NB: Since this entry was written, file management in Papers 3 has improved. Follow further developments in Papers app on Macademic.
I have started trying the beta-version of Papers 3, an update of Papers 2, my favorite citation, bibliography and pdf management app. Papers 3 has an entirely new user interface which takes some time to get used to. Nevertheless, I have gradually started to appreciate the smoothness of its many features, such as search for new references, editing authors, assigning keywords and collections, and annotating by underlining text. However, I also have a major concern, so serious that it may force me to stay with Papers 2 or switch to another reference management software.
Let me explain. One of the great features of Papers 2 (and its main competitor Sente) is its logical and accessible handling of files. The user has high degree of control over how PDF documents are named and stored in Papers 2. This is how I manage reference files using Papers 2:
- When I save a pdf document (e.g. a scientific article) attached to an email or download such a document from the Internet, I tag it (Mavericks, the next version of OS X, has built-in tagging compatible with OpenMeta);
- The document is then automatically imported into Papers using a Hazel rule triggered by a tag (“papers” in my case). (Alternatively, Papers can automatically import all files added to a particular folder).
- If the imported document has a DOI (as most scientific articles), Papers automatically matches it with an online database such as Google Scholar or Web of Science and assigns all bibliographic information (author, year, title, journal, etc.). In other cases, I enter the bibliographic data (most importantly author, year, and title) manually.
- When the document receives its proper bibliographic information, Papers 2 names and stores it in accordance with the Library Preferences which I set as follows:
- Now my files are not only available in Papers for reading, annotation and citations, they are also accessible to other applications. For example, I can index them with DevonThink (this is great for relating pdf documents to notes, emails, images, web-pages, and other content which is tagged similarly or is otherwise related), find and tag them through Tags, PathFinder or Spotlight, share them through the Dropbox, etc.
If in the future I decide to use another reference management software (or discontinue using reference managers at all) I will still have access to all my files neatly named and arranged.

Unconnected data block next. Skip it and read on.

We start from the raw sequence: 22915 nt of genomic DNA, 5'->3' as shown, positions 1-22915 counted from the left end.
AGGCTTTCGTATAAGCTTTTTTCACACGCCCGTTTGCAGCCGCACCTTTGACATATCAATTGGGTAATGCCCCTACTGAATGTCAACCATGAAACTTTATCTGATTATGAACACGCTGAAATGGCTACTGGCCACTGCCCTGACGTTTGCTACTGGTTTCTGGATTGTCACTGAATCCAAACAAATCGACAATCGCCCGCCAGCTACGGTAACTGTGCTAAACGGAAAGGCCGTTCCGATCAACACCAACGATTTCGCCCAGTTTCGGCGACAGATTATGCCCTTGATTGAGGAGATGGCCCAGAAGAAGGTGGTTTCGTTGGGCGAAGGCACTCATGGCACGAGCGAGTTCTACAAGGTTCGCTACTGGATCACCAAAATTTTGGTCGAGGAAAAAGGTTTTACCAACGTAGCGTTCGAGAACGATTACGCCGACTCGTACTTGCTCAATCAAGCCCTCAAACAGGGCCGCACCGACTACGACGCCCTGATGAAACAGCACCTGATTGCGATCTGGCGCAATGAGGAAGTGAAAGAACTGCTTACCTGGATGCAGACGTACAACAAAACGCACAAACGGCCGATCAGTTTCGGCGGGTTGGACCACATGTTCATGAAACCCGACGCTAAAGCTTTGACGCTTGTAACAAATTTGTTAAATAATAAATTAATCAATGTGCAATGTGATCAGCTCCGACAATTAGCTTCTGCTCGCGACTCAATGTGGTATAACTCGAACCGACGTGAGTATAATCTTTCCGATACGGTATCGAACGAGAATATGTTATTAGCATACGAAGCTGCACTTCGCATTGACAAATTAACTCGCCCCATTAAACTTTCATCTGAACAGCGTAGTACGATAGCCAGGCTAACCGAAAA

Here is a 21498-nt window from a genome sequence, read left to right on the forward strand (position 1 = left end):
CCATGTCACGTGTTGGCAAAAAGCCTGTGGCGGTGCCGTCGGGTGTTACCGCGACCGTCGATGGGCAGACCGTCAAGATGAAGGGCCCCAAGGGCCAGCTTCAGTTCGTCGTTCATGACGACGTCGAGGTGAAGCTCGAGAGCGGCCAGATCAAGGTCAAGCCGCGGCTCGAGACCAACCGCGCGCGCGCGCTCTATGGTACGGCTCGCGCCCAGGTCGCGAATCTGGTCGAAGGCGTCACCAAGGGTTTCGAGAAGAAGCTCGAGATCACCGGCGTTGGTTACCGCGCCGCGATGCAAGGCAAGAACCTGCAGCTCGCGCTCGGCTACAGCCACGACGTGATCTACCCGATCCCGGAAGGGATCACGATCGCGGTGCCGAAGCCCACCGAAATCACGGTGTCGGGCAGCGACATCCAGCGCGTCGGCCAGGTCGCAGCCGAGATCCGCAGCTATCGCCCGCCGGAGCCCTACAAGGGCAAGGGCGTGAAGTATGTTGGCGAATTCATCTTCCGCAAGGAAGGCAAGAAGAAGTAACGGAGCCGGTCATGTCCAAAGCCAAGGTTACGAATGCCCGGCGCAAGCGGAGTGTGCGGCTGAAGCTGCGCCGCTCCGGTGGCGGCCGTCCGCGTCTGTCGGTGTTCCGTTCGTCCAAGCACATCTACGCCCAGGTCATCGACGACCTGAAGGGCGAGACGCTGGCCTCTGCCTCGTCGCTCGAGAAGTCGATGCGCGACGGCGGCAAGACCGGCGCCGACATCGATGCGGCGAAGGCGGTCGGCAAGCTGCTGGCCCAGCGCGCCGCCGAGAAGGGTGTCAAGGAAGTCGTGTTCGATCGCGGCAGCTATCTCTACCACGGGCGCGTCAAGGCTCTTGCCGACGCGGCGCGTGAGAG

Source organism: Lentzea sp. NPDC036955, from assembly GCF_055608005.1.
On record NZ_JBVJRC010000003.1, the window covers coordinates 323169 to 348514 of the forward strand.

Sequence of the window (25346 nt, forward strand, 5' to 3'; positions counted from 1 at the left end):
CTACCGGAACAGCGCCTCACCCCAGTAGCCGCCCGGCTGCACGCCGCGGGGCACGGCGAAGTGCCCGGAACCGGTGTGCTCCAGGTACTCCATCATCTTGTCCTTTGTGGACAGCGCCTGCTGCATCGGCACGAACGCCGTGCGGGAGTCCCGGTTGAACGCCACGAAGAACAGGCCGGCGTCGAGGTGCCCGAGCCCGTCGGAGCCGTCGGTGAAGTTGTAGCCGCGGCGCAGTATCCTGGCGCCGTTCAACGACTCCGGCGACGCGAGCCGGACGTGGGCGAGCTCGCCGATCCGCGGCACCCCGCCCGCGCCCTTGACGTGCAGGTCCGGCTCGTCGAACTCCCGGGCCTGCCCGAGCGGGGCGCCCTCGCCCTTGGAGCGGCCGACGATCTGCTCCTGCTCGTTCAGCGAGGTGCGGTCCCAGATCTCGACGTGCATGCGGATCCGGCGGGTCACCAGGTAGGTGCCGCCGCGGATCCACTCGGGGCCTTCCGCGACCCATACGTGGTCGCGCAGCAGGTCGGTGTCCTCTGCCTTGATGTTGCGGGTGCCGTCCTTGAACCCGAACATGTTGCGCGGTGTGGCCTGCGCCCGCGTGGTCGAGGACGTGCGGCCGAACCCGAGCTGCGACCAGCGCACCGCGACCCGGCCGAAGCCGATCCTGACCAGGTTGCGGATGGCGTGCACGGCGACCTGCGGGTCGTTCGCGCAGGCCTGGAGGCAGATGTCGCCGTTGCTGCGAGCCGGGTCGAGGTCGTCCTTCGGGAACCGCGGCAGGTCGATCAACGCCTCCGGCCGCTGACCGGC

All this seems to be gone in Papers 3, at least in the current beta version. All documents are stored together with meta-information in a bundle not accessible to other software. You can open this package in Finder but it’s pretty difficult to locate the file you need. Moreover, Papers 3 does not seem to name files logically when moving them into its library bundle (for the Dropbox-synced files). For example, yesterday, the file originally named “WEF 2012 New Energy Architecture” was re-named when imported to FCFB7D16-677C-4F58-805F-B0014DF73155.pdf. Imagine confusion of my colleagues whom I sent this file by email!
Update on October 19, 2013
Responding to my query, Papers 3 staff confirmed that switching on the Dropbox synchronization (a new feature in Papers 3) removes user control over how the documents are named and stored. They added:We are looking into a way how we could re-introduce the file organization with Dropbox syncing but we can’t guarantee if/when it would be available.
[addition on December 20, 2013. This entry describes the implementation of file access in the first official release of Papers 3]
If the Dropbox synchronization is not switched on there is still a possibility to control naming and storage of files, much like in Papers 2. However, the files are still kept in a bundle not accessible to Spotlight. The support staff says that Spotlight index will be added in future versions.
Moreover, I have noticed that if you switch on Dropbox synchronization once you won’t be able to restore control over organizing your files even if you later switch the synch back off and move your library to a local folder. This behavior is unexpected and I hope it can be corrected in the future. Otherwise an accidental click on a button in the Preferences may cost people their whole libraries!
I hope Mekentosj can reconsider these changes or mitigate their negative impact. The ability to work with the same data using different software is really invaluable in academic work on a Mac (consider for example plain-text note-taking where different software can interplay because the content is kept in a simple and logical format). Files referenced in Papers should be accessible to other programs and thus be stored and named in a way that is generic, logical and understandable.